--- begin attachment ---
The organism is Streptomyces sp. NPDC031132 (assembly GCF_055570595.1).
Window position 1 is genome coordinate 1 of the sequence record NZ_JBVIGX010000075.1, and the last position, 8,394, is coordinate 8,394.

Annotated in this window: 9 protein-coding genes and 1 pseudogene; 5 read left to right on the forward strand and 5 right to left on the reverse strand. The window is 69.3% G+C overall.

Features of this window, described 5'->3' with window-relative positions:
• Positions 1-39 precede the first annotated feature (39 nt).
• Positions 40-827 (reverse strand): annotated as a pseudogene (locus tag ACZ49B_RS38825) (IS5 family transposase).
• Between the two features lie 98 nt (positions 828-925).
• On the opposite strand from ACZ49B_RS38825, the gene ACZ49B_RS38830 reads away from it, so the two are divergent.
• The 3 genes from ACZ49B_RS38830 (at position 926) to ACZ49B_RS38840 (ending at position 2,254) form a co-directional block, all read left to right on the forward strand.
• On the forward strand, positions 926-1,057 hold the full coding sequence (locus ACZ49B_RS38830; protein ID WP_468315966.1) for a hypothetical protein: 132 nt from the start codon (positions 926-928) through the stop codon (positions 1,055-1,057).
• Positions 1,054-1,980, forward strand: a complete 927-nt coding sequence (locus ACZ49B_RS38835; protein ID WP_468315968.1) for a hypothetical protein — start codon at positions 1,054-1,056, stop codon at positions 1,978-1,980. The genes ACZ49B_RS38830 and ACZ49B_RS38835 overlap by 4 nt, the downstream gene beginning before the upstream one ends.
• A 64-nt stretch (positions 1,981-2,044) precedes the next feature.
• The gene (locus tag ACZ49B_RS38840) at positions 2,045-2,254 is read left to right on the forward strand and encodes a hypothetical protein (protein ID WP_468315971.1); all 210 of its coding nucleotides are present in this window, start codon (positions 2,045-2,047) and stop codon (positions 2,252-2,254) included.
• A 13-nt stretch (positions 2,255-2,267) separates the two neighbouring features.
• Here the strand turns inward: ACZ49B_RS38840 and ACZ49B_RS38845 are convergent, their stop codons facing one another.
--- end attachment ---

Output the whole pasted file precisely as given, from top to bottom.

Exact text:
The organism is Streptomyces sp. NPDC031132 (assembly GCF_055570595.1).
Window position 1 is genome coordinate 1 of the sequence record NZ_JBVIGX010000075.1, and the last position, 8,394, is coordinate 8,394.

Annotated in this window: 9 protein-coding genes and 1 pseudogene; 5 read left to right on the forward strand and 5 right to left on the reverse strand. The window is 69.3% G+C overall.

Features of this window, described 5'->3' with window-relative positions:
• Positions 1-39 precede the first annotated feature (39 nt).
• Positions 40-827 (reverse strand): annotated as a pseudogene (locus tag ACZ49B_RS38825) (IS5 family transposase).
• Between the two features lie 98 nt (positions 828-925).
• On the opposite strand from ACZ49B_RS38825, the gene ACZ49B_RS38830 reads away from it, so the two are divergent.
• The 3 genes from ACZ49B_RS38830 (at position 926) to ACZ49B_RS38840 (ending at position 2,254) form a co-directional block, all read left to right on the forward strand.
• On the forward strand, positions 926-1,057 hold the full coding sequence (locus ACZ49B_RS38830; protein ID WP_468315966.1) for a hypothetical protein: 132 nt from the start codon (positions 926-928) through the stop codon (positions 1,055-1,057).
• Positions 1,054-1,980, forward strand: a complete 927-nt coding sequence (locus ACZ49B_RS38835; protein ID WP_468315968.1) for a hypothetical protein — start codon at positions 1,054-1,056, stop codon at positions 1,978-1,980. The genes ACZ49B_RS38830 and ACZ49B_RS38835 overlap by 4 nt, the downstream gene beginning before the upstream one ends.
• A 64-nt stretch (positions 1,981-2,044) precedes the next feature.
• The gene (locus tag ACZ49B_RS38840) at positions 2,045-2,254 is read left to right on the forward strand and encodes a hypothetical protein (protein ID WP_468315971.1); all 210 of its coding nucleotides are present in this window, start codon (positions 2,045-2,047) and stop codon (positions 2,252-2,254) included.
• A 13-nt stretch (positions 2,255-2,267) separates the two neighbouring features.
• Here the strand turns inward: ACZ49B_RS38840 and ACZ49B_RS38845 are convergent, their stop codons facing one another.